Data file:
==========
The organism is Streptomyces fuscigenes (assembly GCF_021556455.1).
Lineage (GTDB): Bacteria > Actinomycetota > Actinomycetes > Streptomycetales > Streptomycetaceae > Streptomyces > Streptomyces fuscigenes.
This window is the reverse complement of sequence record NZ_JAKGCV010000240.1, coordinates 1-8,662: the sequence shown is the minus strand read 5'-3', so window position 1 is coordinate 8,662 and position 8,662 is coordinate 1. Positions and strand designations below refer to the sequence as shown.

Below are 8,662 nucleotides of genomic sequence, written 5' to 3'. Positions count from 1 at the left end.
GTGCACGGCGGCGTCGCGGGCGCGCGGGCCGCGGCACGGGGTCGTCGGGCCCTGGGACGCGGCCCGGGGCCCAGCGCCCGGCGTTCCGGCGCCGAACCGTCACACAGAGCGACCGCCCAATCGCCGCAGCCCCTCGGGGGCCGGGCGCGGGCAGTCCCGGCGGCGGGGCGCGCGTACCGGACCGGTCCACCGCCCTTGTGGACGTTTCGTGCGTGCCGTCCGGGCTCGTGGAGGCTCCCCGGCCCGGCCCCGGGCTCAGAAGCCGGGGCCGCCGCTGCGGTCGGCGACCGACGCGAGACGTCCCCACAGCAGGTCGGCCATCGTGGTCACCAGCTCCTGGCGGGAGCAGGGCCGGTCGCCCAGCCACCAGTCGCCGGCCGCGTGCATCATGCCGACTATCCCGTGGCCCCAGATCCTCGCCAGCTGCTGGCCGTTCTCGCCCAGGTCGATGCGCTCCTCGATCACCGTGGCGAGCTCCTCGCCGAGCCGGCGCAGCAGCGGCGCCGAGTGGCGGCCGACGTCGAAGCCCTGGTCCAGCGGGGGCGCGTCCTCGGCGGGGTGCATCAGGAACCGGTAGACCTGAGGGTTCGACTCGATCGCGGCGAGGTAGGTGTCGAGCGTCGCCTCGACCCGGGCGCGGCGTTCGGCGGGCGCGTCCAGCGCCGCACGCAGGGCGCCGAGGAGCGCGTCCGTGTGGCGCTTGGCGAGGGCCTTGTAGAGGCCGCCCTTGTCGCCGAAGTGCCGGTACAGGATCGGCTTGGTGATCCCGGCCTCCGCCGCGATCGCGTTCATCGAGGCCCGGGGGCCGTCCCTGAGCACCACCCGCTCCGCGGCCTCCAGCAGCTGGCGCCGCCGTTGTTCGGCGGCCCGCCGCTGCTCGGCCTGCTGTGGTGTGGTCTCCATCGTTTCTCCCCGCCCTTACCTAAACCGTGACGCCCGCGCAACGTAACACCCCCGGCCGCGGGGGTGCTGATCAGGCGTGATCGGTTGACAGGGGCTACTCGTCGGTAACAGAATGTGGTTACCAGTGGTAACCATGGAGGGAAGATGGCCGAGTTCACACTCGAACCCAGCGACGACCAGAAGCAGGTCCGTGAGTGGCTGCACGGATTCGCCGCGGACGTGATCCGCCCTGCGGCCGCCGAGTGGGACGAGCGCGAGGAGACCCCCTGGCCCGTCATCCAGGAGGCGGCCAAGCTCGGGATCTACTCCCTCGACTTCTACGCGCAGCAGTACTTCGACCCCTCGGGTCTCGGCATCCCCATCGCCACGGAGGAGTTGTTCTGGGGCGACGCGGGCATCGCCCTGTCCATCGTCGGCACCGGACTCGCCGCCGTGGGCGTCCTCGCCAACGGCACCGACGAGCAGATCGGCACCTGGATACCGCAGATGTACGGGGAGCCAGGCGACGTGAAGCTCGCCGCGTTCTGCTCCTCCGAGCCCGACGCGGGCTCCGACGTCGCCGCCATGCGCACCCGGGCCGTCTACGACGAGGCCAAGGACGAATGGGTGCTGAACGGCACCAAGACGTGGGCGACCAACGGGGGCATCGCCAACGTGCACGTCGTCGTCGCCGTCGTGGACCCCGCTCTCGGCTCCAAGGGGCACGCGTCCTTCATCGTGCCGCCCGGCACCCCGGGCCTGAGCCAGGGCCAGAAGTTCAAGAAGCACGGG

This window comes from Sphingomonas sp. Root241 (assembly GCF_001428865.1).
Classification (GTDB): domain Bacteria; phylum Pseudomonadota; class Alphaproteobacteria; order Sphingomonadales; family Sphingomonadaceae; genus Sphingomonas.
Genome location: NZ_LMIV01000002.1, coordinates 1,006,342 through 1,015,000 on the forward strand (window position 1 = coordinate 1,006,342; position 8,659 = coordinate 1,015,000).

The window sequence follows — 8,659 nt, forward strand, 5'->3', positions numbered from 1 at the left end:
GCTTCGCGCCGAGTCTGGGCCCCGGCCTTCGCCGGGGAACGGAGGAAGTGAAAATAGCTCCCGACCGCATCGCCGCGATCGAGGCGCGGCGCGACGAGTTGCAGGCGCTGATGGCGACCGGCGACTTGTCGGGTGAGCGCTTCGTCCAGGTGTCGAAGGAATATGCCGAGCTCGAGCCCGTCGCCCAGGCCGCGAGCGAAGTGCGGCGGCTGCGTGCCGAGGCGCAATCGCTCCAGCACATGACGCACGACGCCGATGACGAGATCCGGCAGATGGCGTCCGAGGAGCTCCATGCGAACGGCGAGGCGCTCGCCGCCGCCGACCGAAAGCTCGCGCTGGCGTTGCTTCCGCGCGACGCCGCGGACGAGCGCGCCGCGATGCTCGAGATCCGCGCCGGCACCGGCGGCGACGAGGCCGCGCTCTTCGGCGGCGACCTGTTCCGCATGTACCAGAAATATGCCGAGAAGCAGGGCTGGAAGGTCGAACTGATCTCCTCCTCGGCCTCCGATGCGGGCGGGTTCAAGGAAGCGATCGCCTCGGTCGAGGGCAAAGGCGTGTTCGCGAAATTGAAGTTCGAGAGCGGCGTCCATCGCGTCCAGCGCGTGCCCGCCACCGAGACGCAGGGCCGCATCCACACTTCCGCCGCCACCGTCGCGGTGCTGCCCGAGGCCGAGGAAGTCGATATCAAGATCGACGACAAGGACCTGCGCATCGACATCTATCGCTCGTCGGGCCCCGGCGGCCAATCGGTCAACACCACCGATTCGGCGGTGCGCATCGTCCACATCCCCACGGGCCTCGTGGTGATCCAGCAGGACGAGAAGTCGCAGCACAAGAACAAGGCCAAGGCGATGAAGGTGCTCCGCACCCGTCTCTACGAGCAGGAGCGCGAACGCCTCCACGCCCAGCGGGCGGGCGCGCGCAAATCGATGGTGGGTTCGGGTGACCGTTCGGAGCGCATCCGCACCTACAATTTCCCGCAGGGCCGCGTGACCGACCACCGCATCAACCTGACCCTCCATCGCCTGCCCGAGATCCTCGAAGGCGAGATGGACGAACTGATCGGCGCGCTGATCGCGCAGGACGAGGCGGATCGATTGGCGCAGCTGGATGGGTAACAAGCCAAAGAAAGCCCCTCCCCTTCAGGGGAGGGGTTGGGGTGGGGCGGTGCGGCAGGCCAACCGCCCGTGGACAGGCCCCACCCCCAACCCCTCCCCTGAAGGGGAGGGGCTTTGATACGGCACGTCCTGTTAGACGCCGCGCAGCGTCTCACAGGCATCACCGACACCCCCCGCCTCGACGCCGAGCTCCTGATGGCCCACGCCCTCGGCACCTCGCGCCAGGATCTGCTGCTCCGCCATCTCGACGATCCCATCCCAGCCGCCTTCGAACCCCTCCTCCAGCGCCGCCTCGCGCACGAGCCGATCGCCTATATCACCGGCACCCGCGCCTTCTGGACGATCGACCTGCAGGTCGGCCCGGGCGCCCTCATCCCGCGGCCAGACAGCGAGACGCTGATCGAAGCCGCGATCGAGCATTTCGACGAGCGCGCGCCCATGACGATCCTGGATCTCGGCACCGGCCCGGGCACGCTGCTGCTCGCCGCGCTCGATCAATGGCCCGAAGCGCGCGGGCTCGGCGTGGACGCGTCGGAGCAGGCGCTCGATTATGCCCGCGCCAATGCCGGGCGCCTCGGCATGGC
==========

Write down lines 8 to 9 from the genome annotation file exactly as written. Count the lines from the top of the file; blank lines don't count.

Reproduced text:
Genome location: NZ_LMIV01000002.1, coordinates 1,006,342 through 1,015,000 on the forward strand (window position 1 = coordinate 1,006,342; position 8,659 = coordinate 1,015,000).

The window sequence follows — 8,659 nt, forward strand, 5'->3', positions numbered from 1 at the left end: